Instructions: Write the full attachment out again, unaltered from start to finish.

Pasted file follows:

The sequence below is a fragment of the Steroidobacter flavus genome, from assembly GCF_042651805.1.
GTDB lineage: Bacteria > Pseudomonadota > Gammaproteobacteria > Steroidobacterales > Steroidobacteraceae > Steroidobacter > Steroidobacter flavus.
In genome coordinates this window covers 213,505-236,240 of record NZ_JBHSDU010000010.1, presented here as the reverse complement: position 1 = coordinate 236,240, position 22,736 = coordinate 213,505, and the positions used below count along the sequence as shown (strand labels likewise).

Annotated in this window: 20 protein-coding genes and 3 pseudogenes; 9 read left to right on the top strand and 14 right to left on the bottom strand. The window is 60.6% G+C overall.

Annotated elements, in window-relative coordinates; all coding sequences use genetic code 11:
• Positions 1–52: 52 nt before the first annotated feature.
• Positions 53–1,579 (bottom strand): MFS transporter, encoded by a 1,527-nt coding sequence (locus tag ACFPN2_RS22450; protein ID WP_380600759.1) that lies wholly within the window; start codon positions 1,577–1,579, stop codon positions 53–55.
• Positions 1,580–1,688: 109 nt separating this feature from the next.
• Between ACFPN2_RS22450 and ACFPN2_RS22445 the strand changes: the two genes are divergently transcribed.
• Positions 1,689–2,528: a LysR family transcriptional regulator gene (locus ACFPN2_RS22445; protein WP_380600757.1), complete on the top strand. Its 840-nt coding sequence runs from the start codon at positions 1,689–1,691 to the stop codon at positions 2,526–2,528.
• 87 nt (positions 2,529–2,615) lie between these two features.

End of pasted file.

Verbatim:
The sequence below is a fragment of the Steroidobacter flavus genome, from assembly GCF_042651805.1.
GTDB lineage: Bacteria > Pseudomonadota > Gammaproteobacteria > Steroidobacterales > Steroidobacteraceae > Steroidobacter > Steroidobacter flavus.
In genome coordinates this window covers 213,505-236,240 of record NZ_JBHSDU010000010.1, presented here as the reverse complement: position 1 = coordinate 236,240, position 22,736 = coordinate 213,505, and the positions used below count along the sequence as shown (strand labels likewise).

Annotated in this window: 20 protein-coding genes and 3 pseudogenes; 9 read left to right on the top strand and 14 right to left on the bottom strand. The window is 60.6% G+C overall.

Annotated elements, in window-relative coordinates; all coding sequences use genetic code 11:
• Positions 1–52: 52 nt before the first annotated feature.
• Positions 53–1,579 (bottom strand): MFS transporter, encoded by a 1,527-nt coding sequence (locus tag ACFPN2_RS22450; protein ID WP_380600759.1) that lies wholly within the window; start codon positions 1,577–1,579, stop codon positions 53–55.
• Positions 1,580–1,688: 109 nt separating this feature from the next.
• Between ACFPN2_RS22450 and ACFPN2_RS22445 the strand changes: the two genes are divergently transcribed.
• Positions 1,689–2,528: a LysR family transcriptional regulator gene (locus ACFPN2_RS22445; protein WP_380600757.1), complete on the top strand. Its 840-nt coding sequence runs from the start codon at positions 1,689–1,691 to the stop codon at positions 2,526–2,528.
• 87 nt (positions 2,529–2,615) lie between these two features.